The City of Cape Town has approved another three-year agreement with Cape Town Tourism (CTT) as part of its continued commitment to the industry, according to James Vos, Mayoral Committee Member for Economic Opportunities and Asset Management.
Vos, whose portfolio includes tourism, said the move to continue the City’s partnership with the destination marketing organisation (DMO) was an acknowledgement of the tourism industry’s impact on the economy and people’s livelihoods.
“Under our service delivery agreement with CTT, we detail our plans to produce world-class destination marketing material, visitor information services across the city and community tourism product development to support local businesses,” he said.
The DMO represents over 1 000 businesses, from individual tourist guides to restaurants, tour operators, accommodation providers, corporates, and airlines.
“Prior to the pandemic, the tourism industry employed around 150 000 people in Cape Town, making it the sector with the highest growth and employment potential,” said Vos.
The renewed CTT commitment comes as South Africa tries to recover from more than a year and a half of the national lockdown that has battered the global tourism industry.
“South African tourism lost an estimated R164 billion (€9.44bn) in visitor spending in 2020, new research reveals. Tens of thousands of people have lost their livelihoods. That’s not even taking into account the entire value chain of people working in manufacturing, transport and other environments.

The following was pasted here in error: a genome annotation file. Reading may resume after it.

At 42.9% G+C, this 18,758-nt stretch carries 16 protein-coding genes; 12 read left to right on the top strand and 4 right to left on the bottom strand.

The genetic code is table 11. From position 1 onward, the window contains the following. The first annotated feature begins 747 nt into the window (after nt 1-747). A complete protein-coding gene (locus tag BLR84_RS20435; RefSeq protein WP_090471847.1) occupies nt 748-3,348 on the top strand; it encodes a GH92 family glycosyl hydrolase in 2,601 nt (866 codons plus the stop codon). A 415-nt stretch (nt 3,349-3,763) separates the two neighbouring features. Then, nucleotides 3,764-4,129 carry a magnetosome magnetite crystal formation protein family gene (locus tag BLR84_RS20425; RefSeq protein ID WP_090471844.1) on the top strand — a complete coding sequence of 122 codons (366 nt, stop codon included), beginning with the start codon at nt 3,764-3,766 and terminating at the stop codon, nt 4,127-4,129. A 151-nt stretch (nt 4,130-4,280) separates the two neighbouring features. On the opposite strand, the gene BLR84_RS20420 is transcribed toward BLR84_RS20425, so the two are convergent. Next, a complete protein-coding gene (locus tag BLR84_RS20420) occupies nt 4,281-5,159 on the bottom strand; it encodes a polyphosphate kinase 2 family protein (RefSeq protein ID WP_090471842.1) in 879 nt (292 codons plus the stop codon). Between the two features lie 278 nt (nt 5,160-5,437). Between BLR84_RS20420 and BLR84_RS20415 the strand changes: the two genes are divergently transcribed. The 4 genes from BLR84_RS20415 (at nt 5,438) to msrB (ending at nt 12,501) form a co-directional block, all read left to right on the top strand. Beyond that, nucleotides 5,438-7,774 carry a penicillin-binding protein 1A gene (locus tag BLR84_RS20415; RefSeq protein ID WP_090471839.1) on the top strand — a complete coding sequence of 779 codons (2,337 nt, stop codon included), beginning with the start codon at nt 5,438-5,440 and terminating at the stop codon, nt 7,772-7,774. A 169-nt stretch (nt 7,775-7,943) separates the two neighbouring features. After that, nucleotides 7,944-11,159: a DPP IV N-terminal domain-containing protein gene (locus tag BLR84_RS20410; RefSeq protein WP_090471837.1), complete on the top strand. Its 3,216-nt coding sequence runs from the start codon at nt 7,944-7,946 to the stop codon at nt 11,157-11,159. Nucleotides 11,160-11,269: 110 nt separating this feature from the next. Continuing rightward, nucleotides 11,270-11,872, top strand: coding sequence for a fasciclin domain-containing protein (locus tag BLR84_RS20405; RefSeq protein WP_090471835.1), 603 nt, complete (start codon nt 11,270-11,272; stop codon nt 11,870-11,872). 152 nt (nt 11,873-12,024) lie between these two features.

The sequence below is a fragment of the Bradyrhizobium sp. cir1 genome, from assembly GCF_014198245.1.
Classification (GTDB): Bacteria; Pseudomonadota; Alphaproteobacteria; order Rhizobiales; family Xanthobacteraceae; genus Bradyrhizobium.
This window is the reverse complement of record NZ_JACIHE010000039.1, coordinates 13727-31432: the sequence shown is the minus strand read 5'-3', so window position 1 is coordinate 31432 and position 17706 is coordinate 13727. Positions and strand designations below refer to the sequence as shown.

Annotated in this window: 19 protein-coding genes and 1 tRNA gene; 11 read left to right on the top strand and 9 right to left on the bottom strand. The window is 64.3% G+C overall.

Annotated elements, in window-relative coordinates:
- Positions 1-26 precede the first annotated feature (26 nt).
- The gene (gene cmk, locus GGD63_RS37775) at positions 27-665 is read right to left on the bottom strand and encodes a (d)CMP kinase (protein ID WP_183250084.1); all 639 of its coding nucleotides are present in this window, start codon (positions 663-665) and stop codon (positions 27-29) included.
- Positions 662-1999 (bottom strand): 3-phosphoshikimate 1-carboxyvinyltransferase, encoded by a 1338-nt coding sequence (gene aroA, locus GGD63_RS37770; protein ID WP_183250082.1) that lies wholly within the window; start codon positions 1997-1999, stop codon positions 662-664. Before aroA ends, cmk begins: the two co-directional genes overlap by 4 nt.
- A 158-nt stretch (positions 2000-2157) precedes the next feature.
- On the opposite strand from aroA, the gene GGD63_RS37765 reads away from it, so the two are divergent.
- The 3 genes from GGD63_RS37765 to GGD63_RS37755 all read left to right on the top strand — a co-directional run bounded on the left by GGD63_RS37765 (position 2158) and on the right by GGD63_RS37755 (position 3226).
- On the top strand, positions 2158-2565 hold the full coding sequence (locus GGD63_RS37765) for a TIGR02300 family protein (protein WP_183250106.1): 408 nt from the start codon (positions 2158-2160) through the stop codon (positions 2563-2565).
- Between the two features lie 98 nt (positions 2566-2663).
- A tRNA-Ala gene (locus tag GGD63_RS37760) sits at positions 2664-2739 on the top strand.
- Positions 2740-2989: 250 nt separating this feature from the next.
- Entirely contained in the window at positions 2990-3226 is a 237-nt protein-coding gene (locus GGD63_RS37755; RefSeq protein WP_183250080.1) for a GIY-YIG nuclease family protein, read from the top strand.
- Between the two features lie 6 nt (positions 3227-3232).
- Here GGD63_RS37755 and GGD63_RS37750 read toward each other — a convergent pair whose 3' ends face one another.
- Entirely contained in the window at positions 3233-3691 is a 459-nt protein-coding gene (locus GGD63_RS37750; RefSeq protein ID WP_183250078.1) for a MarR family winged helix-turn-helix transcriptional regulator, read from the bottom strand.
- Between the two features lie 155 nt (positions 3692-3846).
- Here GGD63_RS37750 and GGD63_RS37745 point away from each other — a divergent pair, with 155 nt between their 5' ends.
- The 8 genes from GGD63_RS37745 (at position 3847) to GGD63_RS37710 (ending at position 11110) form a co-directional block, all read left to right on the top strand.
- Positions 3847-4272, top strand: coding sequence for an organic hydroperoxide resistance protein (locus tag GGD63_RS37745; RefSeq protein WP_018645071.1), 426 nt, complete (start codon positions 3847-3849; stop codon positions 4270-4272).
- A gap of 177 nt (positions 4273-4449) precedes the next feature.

“With the traditionally busy summer season weeks away, the immediate priority is to implement campaigns that will convert potential travellers into actual visitors and to help establish more 'tourism-preneurs' to diversify and innovate the range of experiences and products,” said Vos.
Internationally, CTT will roll out the ‘Find Your Freedom’ interactive video, and partner with airlines and tourism destination bodies in key source markets.
On the domestic front, CTT is marketing to tourists with its ‘Captivating Cape Town’ initiative, where local travel industry experts give insider advice on the Mother City.
The organisation is also aiming to show the accessibility and affordability of Cape Town with the pocket-friendly campaign, which highlights cost-effective experiences.
“These campaigns will coincide with programmes to bolster local tourist enterprises from the ground up. A prime example of this is CTT’s SMME training manual to help guide them in developing their businesses and to be ready for the return of visitors,” said Vos.